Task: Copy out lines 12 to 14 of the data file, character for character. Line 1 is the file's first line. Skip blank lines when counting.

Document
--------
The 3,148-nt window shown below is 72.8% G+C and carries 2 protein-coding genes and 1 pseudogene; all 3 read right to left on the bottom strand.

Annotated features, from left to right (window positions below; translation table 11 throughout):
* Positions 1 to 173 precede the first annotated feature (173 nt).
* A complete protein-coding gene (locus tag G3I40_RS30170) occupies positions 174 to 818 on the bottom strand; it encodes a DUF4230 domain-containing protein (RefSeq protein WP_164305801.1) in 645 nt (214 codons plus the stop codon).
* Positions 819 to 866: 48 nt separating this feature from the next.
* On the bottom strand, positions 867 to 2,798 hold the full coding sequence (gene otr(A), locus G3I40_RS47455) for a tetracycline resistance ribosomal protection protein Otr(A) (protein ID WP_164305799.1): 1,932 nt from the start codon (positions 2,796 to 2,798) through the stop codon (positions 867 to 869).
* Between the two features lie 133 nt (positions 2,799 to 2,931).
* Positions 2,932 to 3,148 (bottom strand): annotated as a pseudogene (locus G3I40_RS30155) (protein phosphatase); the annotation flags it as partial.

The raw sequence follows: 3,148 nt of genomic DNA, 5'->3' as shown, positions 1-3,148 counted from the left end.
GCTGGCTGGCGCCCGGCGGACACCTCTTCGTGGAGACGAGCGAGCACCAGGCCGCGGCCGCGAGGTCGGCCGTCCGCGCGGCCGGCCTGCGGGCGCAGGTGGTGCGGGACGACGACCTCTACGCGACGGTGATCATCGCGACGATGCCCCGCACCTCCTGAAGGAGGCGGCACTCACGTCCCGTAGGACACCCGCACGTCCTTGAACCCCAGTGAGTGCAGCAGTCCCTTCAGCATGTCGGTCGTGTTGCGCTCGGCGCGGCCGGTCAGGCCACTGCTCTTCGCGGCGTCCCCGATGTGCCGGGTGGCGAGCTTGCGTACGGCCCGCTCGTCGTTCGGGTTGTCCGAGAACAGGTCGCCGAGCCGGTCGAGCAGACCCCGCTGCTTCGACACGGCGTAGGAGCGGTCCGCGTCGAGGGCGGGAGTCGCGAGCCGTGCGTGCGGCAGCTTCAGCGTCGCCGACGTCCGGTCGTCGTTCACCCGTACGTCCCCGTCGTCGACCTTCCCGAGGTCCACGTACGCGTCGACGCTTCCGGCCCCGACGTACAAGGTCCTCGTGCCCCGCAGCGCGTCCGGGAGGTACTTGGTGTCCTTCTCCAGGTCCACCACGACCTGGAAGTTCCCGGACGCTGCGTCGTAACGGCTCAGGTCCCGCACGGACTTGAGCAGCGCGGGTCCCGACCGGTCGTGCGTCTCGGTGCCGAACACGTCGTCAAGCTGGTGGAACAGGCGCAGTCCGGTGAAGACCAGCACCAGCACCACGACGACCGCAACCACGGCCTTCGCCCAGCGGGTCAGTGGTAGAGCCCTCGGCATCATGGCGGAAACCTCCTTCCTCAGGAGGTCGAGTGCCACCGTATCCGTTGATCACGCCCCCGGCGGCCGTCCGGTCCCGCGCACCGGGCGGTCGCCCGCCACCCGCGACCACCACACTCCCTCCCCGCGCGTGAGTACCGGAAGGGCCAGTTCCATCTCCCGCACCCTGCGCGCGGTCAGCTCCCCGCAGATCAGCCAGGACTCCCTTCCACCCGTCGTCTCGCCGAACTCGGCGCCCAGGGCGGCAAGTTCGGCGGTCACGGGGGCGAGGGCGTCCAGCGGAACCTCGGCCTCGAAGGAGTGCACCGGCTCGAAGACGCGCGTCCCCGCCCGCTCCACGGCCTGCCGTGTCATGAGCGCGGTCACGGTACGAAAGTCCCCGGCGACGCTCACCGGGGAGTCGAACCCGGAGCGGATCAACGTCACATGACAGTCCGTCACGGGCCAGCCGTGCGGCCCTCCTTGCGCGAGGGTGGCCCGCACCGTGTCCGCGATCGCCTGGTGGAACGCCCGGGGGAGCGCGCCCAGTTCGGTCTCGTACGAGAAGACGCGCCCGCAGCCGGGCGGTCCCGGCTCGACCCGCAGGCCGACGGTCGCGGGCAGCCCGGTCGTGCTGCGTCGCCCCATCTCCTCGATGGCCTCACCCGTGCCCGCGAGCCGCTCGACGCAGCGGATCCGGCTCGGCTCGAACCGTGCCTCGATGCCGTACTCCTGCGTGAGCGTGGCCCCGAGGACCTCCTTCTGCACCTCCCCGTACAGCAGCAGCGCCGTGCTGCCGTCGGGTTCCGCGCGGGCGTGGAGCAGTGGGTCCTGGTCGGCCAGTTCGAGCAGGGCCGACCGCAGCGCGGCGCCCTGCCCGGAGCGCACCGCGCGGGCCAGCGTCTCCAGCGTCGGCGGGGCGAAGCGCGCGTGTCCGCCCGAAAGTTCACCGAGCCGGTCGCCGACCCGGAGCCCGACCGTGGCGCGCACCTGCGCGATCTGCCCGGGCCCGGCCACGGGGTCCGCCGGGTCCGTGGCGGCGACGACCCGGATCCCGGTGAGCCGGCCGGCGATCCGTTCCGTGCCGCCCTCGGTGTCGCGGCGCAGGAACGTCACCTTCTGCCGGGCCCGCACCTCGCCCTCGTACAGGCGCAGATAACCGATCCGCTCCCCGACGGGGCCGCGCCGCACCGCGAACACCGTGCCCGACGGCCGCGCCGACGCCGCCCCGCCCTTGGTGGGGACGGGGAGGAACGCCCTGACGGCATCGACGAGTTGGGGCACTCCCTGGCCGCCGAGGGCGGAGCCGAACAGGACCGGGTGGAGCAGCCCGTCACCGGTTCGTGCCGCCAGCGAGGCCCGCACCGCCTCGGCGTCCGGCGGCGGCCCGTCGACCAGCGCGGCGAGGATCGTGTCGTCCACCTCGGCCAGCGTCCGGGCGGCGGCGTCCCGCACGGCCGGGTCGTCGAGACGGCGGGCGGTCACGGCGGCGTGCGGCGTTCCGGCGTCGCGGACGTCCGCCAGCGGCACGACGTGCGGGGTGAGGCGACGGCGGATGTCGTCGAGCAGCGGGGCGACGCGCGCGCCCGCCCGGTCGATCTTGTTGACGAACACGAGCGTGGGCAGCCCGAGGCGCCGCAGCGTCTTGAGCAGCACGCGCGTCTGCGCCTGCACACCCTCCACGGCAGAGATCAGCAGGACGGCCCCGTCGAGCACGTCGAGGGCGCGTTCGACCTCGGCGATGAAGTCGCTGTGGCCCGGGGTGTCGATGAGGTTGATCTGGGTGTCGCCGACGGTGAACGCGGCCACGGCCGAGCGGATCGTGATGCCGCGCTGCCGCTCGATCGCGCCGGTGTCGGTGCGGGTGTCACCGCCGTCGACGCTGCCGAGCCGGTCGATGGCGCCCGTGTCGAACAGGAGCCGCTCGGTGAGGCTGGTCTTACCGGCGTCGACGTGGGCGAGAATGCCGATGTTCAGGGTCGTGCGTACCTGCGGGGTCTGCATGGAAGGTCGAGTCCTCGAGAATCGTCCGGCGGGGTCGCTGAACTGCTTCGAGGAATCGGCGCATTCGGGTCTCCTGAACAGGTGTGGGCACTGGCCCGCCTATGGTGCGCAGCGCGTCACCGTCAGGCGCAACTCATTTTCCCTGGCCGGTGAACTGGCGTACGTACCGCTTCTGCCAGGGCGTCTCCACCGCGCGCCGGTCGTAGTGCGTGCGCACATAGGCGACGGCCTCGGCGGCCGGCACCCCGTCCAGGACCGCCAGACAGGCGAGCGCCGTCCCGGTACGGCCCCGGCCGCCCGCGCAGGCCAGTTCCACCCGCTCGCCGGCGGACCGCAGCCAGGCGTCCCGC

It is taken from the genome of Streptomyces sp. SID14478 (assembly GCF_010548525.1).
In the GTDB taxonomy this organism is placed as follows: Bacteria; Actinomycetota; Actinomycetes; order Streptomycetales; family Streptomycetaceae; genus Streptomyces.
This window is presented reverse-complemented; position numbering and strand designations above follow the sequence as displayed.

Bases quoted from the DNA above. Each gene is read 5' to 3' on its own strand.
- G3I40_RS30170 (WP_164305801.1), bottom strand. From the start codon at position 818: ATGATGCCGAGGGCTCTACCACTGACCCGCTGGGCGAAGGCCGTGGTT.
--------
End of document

In the GTDB taxonomy this organism is placed as follows: Bacteria; Actinomycetota; Actinomycetes; order Streptomycetales; family Streptomycetaceae; genus Streptomyces.
This window is presented reverse-complemented; position numbering and strand designations above follow the sequence as displayed.

Bases quoted from the DNA above. Each gene is read 5' to 3' on its own strand.